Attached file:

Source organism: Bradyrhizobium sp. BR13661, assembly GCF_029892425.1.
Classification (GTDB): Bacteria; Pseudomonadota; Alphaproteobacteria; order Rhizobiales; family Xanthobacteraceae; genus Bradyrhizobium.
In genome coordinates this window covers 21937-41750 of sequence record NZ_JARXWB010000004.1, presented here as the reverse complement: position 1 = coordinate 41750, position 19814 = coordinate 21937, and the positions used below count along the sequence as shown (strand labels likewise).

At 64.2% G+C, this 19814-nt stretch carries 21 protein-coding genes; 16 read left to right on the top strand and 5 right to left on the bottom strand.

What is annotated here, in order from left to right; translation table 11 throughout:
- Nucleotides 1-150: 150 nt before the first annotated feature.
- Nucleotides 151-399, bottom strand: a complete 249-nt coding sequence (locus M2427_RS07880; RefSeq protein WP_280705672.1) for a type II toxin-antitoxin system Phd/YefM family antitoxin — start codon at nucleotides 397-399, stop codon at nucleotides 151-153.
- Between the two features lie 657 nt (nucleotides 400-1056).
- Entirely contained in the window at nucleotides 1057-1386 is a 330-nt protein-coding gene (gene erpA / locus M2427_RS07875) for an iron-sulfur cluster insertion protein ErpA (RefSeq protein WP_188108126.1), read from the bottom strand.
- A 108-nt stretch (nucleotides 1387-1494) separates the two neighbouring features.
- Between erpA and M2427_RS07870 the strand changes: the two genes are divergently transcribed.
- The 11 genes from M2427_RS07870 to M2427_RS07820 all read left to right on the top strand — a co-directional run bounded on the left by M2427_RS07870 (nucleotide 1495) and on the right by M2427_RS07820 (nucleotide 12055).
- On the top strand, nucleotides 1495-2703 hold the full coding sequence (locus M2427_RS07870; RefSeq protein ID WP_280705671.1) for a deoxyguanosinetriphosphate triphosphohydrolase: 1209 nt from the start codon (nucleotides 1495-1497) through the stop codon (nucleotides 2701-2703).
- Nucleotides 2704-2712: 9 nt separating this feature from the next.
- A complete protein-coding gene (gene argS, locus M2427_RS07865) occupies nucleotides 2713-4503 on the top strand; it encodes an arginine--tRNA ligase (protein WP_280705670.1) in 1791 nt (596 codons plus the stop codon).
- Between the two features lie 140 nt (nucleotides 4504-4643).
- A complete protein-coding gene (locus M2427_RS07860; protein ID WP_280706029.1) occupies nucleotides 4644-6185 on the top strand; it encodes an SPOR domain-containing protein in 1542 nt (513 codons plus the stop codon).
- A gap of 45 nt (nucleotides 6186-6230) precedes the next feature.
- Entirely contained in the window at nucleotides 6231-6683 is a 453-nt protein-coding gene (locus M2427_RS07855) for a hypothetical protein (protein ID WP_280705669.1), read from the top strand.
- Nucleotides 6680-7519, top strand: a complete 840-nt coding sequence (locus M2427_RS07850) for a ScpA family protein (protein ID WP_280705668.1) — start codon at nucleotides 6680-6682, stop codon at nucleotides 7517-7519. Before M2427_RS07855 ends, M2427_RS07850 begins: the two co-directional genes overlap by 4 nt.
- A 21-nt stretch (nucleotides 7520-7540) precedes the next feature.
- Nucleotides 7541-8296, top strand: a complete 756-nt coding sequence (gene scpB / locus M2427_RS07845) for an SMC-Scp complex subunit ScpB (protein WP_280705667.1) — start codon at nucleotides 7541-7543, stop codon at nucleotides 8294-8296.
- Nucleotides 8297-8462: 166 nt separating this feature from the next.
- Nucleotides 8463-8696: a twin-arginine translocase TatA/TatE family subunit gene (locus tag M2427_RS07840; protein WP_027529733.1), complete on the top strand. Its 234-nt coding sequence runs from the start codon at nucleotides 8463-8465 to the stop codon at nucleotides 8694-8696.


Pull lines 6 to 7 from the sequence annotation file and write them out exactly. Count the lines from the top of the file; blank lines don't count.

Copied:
- Nucleotides 1-150: 150 nt before the first annotated feature.
- Nucleotides 151-399, bottom strand: a complete 249-nt coding sequence (locus M2427_RS07880; RefSeq protein WP_280705672.1) for a type II toxin-antitoxin system Phd/YefM family antitoxin — start codon at nucleotides 397-399, stop codon at nucleotides 151-153.